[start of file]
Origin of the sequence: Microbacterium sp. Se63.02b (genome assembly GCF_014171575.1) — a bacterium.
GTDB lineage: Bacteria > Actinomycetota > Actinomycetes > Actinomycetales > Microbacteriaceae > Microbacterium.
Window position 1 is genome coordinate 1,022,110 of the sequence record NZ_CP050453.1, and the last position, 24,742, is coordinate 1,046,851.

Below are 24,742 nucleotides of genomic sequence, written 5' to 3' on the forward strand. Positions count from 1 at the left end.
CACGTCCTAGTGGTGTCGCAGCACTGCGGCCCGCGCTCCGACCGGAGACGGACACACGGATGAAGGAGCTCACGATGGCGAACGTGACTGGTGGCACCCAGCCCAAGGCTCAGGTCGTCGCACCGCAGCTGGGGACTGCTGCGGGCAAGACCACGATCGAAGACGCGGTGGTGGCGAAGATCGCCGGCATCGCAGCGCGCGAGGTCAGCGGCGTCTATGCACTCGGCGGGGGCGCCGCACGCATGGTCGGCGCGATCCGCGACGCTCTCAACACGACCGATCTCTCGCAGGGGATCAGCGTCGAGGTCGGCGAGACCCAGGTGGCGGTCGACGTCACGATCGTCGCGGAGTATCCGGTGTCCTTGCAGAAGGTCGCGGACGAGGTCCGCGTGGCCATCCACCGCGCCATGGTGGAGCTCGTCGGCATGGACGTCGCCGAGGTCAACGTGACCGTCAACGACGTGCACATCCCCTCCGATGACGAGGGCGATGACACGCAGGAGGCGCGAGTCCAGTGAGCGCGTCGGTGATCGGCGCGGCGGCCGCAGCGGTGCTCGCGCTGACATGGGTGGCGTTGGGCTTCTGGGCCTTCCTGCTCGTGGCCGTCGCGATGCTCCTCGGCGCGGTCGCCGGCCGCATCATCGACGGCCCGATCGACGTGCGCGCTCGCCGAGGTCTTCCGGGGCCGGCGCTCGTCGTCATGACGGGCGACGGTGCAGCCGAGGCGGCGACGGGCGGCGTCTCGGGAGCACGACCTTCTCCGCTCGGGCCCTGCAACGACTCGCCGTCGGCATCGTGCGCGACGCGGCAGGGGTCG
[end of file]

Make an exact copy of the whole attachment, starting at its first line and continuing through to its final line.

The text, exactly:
Origin of the sequence: Microbacterium sp. Se63.02b (genome assembly GCF_014171575.1) — a bacterium.
GTDB lineage: Bacteria > Actinomycetota > Actinomycetes > Actinomycetales > Microbacteriaceae > Microbacterium.
Window position 1 is genome coordinate 1,022,110 of the sequence record NZ_CP050453.1, and the last position, 24,742, is coordinate 1,046,851.

Below are 24,742 nucleotides of genomic sequence, written 5' to 3' on the forward strand. Positions count from 1 at the left end.
CACGTCCTAGTGGTGTCGCAGCACTGCGGCCCGCGCTCCGACCGGAGACGGACACACGGATGAAGGAGCTCACGATGGCGAACGTGACTGGTGGCACCCAGCCCAAGGCTCAGGTCGTCGCACCGCAGCTGGGGACTGCTGCGGGCAAGACCACGATCGAAGACGCGGTGGTGGCGAAGATCGCCGGCATCGCAGCGCGCGAGGTCAGCGGCGTCTATGCACTCGGCGGGGGCGCCGCACGCATGGTCGGCGCGATCCGCGACGCTCTCAACACGACCGATCTCTCGCAGGGGATCAGCGTCGAGGTCGGCGAGACCCAGGTGGCGGTCGACGTCACGATCGTCGCGGAGTATCCGGTGTCCTTGCAGAAGGTCGCGGACGAGGTCCGCGTGGCCATCCACCGCGCCATGGTGGAGCTCGTCGGCATGGACGTCGCCGAGGTCAACGTGACCGTCAACGACGTGCACATCCCCTCCGATGACGAGGGCGATGACACGCAGGAGGCGCGAGTCCAGTGAGCGCGTCGGTGATCGGCGCGGCGGCCGCAGCGGTGCTCGCGCTGACATGGGTGGCGTTGGGCTTCTGGGCCTTCCTGCTCGTGGCCGTCGCGATGCTCCTCGGCGCGGTCGCCGGCCGCATCATCGACGGCCCGATCGACGTGCGCGCTCGCCGAGGTCTTCCGGGGCCGGCGCTCGTCGTCATGACGGGCGACGGTGCAGCCGAGGCGGCGACGGGCGGCGTCTCGGGAGCACGACCTTCTCCGCTCGGGCCCTGCAACGACTCGCCGTCGGCATCGTGCGCGACGCGGCAGGGGTCG